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Glare in buildings

Beating the glare

Back in the old days, offices were dominated by the sound of typewriters and fax machines, without a screen in sight. The modern combination of computer screens and larger windows presents a challenge to designers and architects. Glare can make a screen all but impossible to use and renders new technology somewhat useless. It also exacerbates the issue of eye strain. Office workers already need to manage their screen time to maintain their productivity and glare makes it significantly more difficult.


Both summer and winter present issues with glare, but for different reasons. Obviously summer is the time for longer hours of brighter sunshine, meaning more chance of glare. Yet winter is problematic too, since the sun is lower in the sky during this time of year. Your first port of call must therefore be to install the right window blinds and interior lighting. Blocking the sun in an effective way is paramount – and that means choosing blinds with reflective coating or made with reflective materials (like fibreglass). Without this kind of coating, the light might be blocked but the office will get warmer. That means increased air conditioning costs to combat the temperature rise.

Window film is also available, where a coating is applied to the window itself. This method claims to reduce glare by distributing the sun’s rays more evenly and preventing UVA rays from entering.

Design fixes

As well as installing a solution to protect against the sun, it’s vital that an office layout be designed with glare in mind. If possible, position employees facing outwards, so that sunlight does not hit their screens. Presentation screens in meeting rooms can be protected with barriers so light does not make them impossible to use. Furthermore, more low-tech presentation equipment like whiteboards should be placed opposite any windows, so light hits them head on.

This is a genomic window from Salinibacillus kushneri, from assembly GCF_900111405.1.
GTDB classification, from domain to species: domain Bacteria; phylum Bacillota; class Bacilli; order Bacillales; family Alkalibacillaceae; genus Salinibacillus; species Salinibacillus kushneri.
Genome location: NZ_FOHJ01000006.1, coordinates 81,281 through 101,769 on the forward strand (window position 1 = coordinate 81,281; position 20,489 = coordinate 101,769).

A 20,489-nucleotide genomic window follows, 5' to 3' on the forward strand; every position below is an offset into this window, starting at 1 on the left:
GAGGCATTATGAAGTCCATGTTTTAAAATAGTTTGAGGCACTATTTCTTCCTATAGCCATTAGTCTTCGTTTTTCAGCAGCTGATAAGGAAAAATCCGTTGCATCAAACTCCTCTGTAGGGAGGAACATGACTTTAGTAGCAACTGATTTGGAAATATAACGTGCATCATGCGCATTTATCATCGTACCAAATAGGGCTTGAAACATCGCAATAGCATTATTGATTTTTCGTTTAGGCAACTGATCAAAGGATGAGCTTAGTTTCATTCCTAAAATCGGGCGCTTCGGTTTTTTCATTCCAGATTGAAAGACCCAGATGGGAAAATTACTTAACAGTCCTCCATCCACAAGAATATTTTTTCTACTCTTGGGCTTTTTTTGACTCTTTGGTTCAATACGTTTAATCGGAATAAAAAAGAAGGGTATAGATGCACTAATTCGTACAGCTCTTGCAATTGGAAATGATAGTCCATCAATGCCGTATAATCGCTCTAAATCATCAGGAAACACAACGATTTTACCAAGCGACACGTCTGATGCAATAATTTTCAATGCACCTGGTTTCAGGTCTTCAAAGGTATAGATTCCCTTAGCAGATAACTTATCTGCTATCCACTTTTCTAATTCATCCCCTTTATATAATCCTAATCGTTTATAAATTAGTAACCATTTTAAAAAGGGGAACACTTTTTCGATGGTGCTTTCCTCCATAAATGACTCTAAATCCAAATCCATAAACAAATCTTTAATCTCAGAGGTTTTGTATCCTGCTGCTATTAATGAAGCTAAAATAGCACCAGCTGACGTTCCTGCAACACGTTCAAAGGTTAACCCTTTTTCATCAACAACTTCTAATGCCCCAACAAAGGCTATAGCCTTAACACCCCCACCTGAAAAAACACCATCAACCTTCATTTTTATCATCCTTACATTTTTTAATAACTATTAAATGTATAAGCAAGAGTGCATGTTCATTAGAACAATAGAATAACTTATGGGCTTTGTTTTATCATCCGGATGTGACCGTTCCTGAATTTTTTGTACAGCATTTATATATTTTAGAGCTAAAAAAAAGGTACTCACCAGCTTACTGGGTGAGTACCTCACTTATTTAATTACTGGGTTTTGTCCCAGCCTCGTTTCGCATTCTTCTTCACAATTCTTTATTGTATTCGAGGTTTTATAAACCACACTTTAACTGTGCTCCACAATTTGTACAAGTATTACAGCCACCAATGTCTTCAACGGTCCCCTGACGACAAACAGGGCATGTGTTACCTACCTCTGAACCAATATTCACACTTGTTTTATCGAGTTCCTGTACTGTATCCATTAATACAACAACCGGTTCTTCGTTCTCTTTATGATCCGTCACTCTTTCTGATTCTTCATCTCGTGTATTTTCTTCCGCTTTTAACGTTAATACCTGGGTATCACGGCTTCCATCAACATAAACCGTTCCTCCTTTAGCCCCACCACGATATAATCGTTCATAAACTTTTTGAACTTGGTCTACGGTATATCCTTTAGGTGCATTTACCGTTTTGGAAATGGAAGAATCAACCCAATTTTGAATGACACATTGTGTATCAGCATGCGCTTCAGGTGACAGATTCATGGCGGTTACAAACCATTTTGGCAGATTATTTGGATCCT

The best strategies are those introduced during building construction, rather than adapting existing offices. Architects can study how and when sunlight hits an office, placing windows and meeting rooms in locations that make for the least amount of glare.

Cubicles, whilst generally undesirable, can be provided to block unwanted sunlight – but effort must be made to ensure they aren’t in the claustrophobic style of the past. If exposure to direct sunlight cannot be avoided, it’s imperative that the interior lighting level reflect the bright sunshine. In cases like these, lights must achieve a level of around 400-500 lux.

Most successful solutions incorporate a variety of fixes, as James R. Benya explains:

“In a current project in Chicago with complex interior lighting requirements and having east and west façades, my firm’s design uses a combination of dark-tinted low-E glass, frits in a pattern to reduce solar glare and sky luminance, and motorized perforated roller shades to control the brightness when the sun is rising and setting. We developed calculations for both lighting performance and solar energy performance. A mock-up is being developed to test the theories against worker acceptance of the light levels. Because projects with complex luminancee requirements are almost impossible to predict, this is a situation where the architect, lighting designer, and owner will know the right solution when they see it.”



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    Beating the glare